Video: the “Ninja bomb” that killed the head of Al Qaeda, a drone designed to “liquidate” with blades

The attack involved a US drone, armed with two precision-guided Hellfire missiles, which were launched at 6:18 a.m. Kabul time Sunday, a senior US official said.

Zawahiri was “killed on the balcony,” the official said.

The missiles used in the operation appear to have been no ordinary Hellfires, whose high explosives could have destroyed the house. Photos of the building spread on social media show only a few windows on one floor blown out and the rest intact.

Indeed, while positioned on his balcony in a house in an affluent district of Kabul, Ayman al-Zawahiri was the only victim of this drone strike “according to multiple intelligence sources” cited by the same senior US official. Neither a civilian nor members of the terrorist leader’s family were affected, although they lived a few meters away.


The dynamics of the attack point to the likely use of a non-explosive version of the Hellfire, the R9X. It is a secret weapon that carries 45 kg of reinforced metal at its tip, with six extendable blades designed to destroy the target on impact, without causing an explosion that could kill anyone nearby.

These missiles are also known as the Hellfire R9X “Flying Ginsu” after a famous 1980s television commercial for Ginsu-brand kitchen knives, which could cleanly cut through aluminum cans and stayed sharp. perfectly sharp.

The missiles, which have never been officially recognized by the Pentagon or the CIA, are also nicknamed “ninja bombs” for the precision with which this weapon hits its target without causing collateral damage and the use of blades.

According to a Wall Street Journal investigation, the weapon was developed under the Obama administration because terrorists were adapting to US air strikes, hiding among groups of women and children to get out of their reach.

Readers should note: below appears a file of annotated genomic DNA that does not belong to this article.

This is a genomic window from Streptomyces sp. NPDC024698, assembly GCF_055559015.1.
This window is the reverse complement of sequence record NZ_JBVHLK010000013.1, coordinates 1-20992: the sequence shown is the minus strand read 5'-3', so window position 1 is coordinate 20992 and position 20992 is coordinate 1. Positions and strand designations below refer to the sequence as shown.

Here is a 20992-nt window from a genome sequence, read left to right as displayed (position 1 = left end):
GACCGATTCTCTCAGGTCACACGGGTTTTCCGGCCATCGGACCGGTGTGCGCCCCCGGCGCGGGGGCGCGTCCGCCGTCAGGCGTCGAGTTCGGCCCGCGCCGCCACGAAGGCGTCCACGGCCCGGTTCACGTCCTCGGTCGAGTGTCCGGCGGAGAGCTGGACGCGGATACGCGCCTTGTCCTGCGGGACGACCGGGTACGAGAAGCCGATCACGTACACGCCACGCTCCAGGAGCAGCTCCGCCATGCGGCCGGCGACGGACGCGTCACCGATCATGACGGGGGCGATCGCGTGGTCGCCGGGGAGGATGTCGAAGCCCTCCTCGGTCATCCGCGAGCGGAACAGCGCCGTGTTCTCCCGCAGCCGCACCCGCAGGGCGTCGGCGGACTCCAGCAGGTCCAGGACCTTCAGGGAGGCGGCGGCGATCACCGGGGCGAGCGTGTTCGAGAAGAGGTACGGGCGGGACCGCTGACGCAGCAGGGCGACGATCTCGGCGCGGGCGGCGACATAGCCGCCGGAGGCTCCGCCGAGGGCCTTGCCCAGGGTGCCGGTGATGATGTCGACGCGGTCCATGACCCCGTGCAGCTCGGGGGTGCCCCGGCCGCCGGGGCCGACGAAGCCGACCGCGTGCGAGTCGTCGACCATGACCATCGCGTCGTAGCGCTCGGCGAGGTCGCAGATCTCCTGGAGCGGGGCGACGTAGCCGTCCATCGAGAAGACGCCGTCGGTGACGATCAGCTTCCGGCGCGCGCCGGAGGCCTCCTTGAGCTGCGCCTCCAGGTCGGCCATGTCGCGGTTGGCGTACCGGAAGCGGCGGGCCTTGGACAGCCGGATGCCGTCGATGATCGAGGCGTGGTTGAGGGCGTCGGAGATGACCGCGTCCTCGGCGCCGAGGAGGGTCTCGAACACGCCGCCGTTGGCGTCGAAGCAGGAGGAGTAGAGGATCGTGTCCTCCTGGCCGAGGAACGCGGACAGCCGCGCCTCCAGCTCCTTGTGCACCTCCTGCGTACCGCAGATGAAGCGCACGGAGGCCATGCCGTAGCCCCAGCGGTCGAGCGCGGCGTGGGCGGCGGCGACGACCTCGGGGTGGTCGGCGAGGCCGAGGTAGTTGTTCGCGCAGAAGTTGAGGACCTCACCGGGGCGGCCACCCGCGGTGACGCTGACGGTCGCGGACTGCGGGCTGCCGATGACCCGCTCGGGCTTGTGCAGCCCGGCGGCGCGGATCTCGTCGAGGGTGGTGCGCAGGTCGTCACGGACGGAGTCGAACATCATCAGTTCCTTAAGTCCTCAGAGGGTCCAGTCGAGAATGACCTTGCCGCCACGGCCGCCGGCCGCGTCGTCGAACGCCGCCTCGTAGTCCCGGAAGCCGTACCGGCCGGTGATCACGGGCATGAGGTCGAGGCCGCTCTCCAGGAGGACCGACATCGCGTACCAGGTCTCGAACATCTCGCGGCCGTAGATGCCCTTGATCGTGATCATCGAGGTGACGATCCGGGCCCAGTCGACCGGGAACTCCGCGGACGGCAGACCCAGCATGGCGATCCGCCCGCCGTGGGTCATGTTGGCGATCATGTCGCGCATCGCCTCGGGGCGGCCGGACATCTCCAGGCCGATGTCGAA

The weapon has been in service since 2011. A missile with similar capabilities was considered a “Plan B” to kill al Qaeda leader Osama bin Laden at his compound in Abbottabad, Pakistan, that year, according to several of the officials.

The missile is manufactured by Lockheed Martin and Northrop Gumman. It is unclear how many R9X missiles the Pentagon has in its possession. The R9X is not mentioned in the 2022 budget requests for missile procurement.


The R9X is an unusual weapon system, and not just because it uses six blades to destroy its target.

Once the target has been identified, the R9X, not having a warhead, does not explode. The missile upon impact with its target unfurls six sharp blades from its cylindrical body, effectively destroying the designated target without harming nearby people. Unlike shards generated by an explosion, the blade has a maximum spread that varies depending on who is near the target. Therefore, it would also allow a passenger to be killed without hitting the driver inside a vehicle or vice versa.

Although designed to reduce the fatal radius of conventional ammunition, it has a profoundly traumatic effect on the bodies of targets.

An attack attributed to R9X Hellfire missiles in northern Aleppo in 2020
An attack attributed to R9X Hellfire missiles in northern Aleppo in 2020


In recent years, the Hellfire R9X has been used several times in different attacks in Libya, Syria, Iraq, Yemen and Somalia.

According to the New York Times, the Joint Special Operations Command has confirmed the use of the R9X twice, in 2019 and 2020 (it could have been the weapon that killed the Iranian general, US enemy, Qassem Soleimani, during the Trump administration). . But it has reportedly been used on nearly a dozen other occasions to take out specific targets.

In February 2017, Ahmad Hasan Abu Khayr al-Masri, an Egyptian national who served as Al Qaeda’s No. 2, was killed in Syria’s Idlib province by an R9X fired by a CIA-operated US aircraft, according to the WSJ.

A photo of the target’s car shows a gaping hole in the roof of the vehicle, the interior smashed, but the front and rear intact.

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